Mary Beth Nevulis is the managing editor of Storm Water Solutions. Nevulis can be reached at [email protected]
Nov 04, 2014

The Future's So Blight

In a series of images called "Postcards from the Future," U.K. artists Robert Graves and Didier Madoc-Jones imagine what cities altered by the effects of environmental change might look like.

The series presents famous London icons in future settings created by floods, drought, extreme heat and cold, poverty, energy shortages and other possible effects of a changing global climate.

One image, titled "Parliament Square Water Crisis Centre," depicts a scenario in which clean water scarcity forces citizens to queue up for rations and evokes Soviet Union-era bread lines.

The images are beautiful, yet unsettling, especially in light of a New York Times article from earlier this week regarding a new United Nations report on the gathering risks of climate change. From the article:

"Failure to reduce emissions … could threaten society with food shortages, refugee crises, the flooding of major cities and entire island nations, mass extinction of plants and animals, and a climate so drastically altered it might become dangerous for people to work or play outside during the hottest times of the year."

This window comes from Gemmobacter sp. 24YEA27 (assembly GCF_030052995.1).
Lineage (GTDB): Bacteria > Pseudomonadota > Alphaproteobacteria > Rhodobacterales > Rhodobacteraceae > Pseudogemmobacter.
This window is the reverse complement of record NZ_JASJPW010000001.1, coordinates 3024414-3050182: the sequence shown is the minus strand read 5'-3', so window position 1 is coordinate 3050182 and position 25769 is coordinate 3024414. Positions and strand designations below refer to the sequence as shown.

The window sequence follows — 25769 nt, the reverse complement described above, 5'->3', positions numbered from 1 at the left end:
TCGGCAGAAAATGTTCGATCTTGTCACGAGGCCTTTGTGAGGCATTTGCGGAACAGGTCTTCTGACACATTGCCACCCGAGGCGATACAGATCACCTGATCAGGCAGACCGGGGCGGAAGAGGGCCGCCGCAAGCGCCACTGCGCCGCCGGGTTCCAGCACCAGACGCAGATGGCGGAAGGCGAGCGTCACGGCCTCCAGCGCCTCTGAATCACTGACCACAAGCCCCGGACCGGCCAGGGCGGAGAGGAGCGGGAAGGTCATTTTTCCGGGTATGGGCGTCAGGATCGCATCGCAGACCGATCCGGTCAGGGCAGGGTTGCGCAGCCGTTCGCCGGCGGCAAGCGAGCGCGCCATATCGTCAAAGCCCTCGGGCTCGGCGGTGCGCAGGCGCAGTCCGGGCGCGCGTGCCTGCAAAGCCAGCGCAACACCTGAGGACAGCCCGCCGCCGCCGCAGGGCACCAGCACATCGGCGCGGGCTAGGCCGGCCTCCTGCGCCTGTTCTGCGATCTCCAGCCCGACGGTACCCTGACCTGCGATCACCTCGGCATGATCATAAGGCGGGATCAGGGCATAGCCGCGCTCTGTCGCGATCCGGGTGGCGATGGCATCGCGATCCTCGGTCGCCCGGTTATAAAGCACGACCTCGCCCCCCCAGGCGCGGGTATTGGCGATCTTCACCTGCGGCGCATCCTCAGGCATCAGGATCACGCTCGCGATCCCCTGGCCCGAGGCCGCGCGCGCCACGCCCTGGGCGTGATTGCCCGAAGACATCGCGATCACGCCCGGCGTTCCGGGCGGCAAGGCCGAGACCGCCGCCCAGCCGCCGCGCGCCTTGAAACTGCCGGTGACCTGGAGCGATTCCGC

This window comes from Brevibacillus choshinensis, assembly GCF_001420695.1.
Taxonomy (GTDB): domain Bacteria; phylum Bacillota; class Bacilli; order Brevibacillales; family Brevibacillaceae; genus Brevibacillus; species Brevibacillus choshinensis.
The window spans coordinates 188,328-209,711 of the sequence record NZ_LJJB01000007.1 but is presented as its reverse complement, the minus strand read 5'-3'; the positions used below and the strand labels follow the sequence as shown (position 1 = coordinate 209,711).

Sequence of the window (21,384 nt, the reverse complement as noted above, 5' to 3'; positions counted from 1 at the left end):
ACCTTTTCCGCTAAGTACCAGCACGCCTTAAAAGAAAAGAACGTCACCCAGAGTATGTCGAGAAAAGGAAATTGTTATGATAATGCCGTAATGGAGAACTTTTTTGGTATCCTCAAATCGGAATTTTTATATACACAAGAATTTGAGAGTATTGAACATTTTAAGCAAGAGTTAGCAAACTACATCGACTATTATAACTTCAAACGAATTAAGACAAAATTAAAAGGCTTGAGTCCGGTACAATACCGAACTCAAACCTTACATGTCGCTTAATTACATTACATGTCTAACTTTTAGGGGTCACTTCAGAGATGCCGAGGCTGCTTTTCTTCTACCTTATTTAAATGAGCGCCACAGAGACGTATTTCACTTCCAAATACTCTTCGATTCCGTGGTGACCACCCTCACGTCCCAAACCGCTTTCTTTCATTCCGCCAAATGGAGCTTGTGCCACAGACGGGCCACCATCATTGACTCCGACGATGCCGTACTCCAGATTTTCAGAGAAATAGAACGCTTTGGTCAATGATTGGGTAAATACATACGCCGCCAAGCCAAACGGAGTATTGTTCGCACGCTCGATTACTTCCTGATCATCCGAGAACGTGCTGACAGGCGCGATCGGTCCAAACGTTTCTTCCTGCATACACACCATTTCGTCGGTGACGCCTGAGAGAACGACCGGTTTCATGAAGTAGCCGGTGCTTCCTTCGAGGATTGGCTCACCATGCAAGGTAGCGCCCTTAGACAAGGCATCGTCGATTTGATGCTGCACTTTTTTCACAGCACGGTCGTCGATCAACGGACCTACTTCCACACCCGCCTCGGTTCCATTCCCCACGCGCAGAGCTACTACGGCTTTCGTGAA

Didier Madoc-Jones said that they created "Postcards from the Future" to add a palpable visual element to news stories.

"We were hearing a lot about the potential impacts of climate change, but everything we were hearing about was just words, or very two-dimensional graphics in magazines," Madoc-Jones said. "The only imagery we were getting was pictures or reports from places like Bangladesh. The trouble is that ... when you hear reports of people suffering in other parts of the world, you can easily forget about those things and put them to one side."

These images, and the U.N. report, are nothing anyone wants to think about having to deal with. But no one can predict the future, and contingency plans for our cities and nations that stress sustainability and resiliency are a way to prepare for the worst while hoping for the best.